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Title: Ricinine-elicited seizures: A novel chemical model of convulsive seizures
Authors: Ferraz, A. C.
Pereira, L. F.
Ribeiro, R. L.
Wolfman, C.
Medina, J. H.
Scorza, F. A.
Santos, N. F.
Cavalheiro, E. A.
Da Cunha, C.
Univ Fed Parana
Univ Buenos Aires
Universidade Federal de São Paulo (UNIFESP)
Keywords: Ricinus communis
chemical model
Issue Date: 1-Apr-2000
Publisher: Elsevier B.V.
Citation: Pharmacology Biochemistry and Behavior. Oxford: Pergamon-Elsevier B.V., v. 65, n. 4, p. 577-583, 2000.
Abstract: The present investigation introduces ricinine-elicited seizures as a novel chemical model of convulsive seizure. Ricinine, a neutral alkaloid obtained from the plant Ricinus communis, induces seizures when administered to mice at doses higher than 20 mg/kg. Animals presenting sei zures showed a marked preconvulsive phase followed by short duration hind limb myoclonus: respiratory spasms, and death. the lethal nature of ricinine seizures is also pointed out as a good model to study the events causing death in clonic seizures, particularly those related to respiratory spasms, which are also observed in some types of human epilepsy. the behavioral signs of ricinine-elicited seizures are accompanied by electrographic alterations more evident during the preconvulsive phase in the cerebral cortex and more intense during the ictal phase both in the cortex and in the hippocampus. the ricinine-elicited seizures may be inhibited by diazepam but not by phenobarbital, phenytoin, or ethosuximide. Micromolar concentrations of ricinine cause a small decrease in the binding of [H-3]-flunitrazepam to cerebral cortex membranes, but do not alter the binding of other radioligands to AMPA, 5-HT1A, muscarinic, and alpha(1)-adrenergic receptors. Although ricinine presents a cyanide radical, only higher doses of ricinine (4 mM) caused a small impairment of mitochondrial respiration. These results suggest that the mechanism of action of ricinine probably involves the benzodiazepine site in the GABA, receptor. This may represent a new mechanism of drug-elicited seizures that may contribute to a better understanding of epilepsy and to new therapeutic approaches to this disease. (C) 2000 Elsevier Science Inc.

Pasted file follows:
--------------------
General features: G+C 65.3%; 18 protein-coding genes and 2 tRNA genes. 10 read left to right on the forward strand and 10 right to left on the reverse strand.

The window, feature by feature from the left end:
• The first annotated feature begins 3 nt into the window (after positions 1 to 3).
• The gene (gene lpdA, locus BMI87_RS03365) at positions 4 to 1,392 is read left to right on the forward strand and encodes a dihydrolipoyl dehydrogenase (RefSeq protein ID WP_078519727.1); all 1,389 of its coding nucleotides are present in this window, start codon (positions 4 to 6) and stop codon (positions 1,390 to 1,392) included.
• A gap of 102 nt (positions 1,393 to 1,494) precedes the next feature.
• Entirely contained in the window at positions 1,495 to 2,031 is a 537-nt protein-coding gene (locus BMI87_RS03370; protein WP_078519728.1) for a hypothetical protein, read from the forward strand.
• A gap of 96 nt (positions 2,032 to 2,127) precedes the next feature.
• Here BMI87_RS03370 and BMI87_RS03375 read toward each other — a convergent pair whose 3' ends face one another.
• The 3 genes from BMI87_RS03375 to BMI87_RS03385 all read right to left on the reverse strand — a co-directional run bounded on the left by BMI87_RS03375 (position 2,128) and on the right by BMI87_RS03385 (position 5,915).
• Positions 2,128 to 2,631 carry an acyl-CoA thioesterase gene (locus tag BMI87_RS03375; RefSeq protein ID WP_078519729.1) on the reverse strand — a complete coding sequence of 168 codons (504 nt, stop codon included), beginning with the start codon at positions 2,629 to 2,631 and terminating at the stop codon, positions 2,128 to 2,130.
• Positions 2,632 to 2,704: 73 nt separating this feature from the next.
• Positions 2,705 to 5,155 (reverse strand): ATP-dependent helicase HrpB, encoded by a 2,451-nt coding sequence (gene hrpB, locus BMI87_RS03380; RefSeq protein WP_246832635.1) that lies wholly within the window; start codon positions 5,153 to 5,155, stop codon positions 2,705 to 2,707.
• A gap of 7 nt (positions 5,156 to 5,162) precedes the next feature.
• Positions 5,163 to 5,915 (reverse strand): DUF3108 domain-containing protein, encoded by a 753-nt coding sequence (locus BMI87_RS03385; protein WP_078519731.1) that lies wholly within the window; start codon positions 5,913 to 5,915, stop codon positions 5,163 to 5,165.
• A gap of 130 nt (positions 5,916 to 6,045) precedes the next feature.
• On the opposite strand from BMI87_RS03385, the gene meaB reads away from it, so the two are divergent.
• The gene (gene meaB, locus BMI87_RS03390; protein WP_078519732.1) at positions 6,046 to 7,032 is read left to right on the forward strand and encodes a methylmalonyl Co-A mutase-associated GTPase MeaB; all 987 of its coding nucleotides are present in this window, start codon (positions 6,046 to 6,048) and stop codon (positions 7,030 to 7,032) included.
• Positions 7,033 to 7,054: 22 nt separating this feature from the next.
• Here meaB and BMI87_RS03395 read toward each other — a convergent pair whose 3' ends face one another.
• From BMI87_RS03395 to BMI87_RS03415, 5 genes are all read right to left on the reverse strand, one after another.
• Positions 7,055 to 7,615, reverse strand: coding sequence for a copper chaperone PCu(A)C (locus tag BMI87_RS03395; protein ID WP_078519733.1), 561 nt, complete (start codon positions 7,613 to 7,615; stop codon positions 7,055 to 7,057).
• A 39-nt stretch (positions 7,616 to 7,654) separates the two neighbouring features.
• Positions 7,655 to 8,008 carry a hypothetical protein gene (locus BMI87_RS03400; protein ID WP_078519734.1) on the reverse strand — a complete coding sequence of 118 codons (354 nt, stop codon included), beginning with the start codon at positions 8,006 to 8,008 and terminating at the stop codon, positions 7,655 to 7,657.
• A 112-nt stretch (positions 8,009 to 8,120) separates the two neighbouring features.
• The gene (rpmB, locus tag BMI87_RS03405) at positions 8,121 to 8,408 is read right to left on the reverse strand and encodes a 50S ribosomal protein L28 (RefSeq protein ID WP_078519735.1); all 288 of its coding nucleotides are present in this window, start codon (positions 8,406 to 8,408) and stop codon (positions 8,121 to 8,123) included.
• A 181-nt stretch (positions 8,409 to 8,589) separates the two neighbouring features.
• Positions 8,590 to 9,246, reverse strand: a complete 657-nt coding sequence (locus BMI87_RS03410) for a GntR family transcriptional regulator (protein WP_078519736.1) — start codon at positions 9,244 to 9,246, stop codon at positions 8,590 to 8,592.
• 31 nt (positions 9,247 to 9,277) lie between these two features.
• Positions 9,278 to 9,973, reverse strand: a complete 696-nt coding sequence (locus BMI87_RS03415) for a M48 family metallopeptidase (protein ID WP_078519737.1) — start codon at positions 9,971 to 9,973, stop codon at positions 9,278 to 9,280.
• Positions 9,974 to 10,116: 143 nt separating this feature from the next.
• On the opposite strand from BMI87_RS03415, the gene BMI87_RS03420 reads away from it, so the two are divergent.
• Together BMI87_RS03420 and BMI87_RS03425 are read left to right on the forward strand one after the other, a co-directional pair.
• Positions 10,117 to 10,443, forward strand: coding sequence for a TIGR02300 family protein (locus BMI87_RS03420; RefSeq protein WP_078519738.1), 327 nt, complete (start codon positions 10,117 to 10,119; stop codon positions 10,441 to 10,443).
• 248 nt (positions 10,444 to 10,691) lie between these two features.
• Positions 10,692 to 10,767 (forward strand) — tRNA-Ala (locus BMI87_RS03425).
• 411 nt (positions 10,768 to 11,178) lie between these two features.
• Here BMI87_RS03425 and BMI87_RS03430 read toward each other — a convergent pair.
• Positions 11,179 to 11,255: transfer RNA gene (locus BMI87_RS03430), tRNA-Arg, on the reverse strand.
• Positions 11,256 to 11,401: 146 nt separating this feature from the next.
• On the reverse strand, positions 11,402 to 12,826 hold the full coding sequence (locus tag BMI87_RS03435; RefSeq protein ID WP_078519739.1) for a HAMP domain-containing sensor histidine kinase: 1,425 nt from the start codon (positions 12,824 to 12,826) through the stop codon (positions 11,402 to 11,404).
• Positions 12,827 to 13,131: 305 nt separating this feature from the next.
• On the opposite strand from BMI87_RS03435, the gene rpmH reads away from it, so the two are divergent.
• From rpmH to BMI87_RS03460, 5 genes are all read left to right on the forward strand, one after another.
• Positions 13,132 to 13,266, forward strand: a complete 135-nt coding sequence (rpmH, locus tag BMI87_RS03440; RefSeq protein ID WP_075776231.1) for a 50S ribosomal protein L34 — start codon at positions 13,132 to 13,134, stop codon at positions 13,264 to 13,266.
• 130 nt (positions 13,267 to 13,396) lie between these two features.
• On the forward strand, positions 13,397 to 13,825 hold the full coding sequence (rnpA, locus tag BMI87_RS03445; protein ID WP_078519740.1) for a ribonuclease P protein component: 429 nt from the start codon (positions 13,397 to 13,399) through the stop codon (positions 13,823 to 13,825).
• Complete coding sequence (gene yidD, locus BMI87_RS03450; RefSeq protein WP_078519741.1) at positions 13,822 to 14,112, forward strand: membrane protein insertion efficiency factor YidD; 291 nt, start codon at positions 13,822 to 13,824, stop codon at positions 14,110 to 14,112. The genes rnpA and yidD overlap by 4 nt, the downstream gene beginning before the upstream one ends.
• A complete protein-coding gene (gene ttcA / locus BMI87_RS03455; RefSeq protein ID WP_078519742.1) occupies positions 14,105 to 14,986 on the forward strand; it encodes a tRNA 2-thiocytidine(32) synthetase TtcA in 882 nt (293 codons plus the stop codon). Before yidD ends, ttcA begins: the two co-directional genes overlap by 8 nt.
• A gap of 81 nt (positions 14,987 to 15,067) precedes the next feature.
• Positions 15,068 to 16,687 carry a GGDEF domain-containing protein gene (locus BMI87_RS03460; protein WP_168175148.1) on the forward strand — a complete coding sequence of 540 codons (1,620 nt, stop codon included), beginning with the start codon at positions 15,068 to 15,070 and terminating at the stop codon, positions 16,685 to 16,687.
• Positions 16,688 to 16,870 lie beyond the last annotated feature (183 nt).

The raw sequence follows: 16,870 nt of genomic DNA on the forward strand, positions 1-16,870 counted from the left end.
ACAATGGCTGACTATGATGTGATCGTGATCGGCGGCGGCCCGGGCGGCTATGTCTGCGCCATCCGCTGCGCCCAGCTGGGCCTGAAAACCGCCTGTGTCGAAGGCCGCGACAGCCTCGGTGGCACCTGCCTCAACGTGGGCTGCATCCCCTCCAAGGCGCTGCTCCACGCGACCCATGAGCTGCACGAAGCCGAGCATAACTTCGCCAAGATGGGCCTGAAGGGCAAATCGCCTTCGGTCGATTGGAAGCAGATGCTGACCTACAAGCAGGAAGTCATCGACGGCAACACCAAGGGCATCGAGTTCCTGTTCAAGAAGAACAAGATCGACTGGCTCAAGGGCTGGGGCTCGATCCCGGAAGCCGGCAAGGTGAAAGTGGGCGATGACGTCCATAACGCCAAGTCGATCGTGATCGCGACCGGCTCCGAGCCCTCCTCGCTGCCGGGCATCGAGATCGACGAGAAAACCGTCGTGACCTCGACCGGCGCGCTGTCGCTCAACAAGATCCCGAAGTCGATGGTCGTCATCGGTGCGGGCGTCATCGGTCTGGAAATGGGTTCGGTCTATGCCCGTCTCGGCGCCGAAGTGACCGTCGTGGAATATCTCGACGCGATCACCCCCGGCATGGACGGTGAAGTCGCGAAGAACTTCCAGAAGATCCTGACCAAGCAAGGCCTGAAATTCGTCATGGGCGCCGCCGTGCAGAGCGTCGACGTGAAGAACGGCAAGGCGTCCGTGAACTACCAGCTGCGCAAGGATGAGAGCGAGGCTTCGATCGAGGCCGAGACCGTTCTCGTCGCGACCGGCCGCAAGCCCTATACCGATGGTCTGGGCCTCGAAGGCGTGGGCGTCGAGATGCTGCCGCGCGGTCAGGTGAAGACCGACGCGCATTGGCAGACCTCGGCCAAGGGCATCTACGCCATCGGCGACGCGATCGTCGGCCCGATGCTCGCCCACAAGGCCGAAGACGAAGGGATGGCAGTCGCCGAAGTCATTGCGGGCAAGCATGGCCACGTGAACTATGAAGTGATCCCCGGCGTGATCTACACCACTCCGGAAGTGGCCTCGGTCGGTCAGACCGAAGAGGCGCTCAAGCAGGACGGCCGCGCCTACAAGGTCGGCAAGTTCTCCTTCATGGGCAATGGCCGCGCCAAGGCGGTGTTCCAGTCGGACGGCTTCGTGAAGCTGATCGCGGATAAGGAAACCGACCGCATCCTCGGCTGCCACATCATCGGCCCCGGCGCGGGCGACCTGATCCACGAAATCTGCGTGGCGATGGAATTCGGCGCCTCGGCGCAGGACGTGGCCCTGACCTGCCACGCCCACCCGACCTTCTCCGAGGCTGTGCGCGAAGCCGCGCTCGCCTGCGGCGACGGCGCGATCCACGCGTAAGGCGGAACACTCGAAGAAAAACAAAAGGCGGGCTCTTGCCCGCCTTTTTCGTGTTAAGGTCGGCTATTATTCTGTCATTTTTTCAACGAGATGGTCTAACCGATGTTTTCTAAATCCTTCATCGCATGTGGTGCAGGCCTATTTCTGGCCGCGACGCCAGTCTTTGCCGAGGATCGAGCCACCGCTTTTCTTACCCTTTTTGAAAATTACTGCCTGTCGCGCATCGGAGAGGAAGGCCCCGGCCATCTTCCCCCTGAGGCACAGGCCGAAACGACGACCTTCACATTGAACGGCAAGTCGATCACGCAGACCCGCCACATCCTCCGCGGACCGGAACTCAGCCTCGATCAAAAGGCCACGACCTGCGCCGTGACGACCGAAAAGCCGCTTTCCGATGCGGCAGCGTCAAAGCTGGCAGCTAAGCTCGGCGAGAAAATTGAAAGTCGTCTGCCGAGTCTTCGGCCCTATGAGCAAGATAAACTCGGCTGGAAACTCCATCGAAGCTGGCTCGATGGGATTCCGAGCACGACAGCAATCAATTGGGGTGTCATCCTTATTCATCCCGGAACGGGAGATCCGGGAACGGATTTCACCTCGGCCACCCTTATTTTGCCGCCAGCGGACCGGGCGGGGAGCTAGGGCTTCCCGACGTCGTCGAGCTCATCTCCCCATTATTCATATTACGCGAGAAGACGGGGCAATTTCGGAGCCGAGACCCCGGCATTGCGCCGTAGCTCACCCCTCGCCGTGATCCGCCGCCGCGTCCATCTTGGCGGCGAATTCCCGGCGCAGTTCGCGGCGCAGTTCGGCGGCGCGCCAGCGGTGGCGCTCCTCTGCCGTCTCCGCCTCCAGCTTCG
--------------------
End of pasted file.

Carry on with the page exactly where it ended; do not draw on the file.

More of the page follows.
ISSN: 0091-3057
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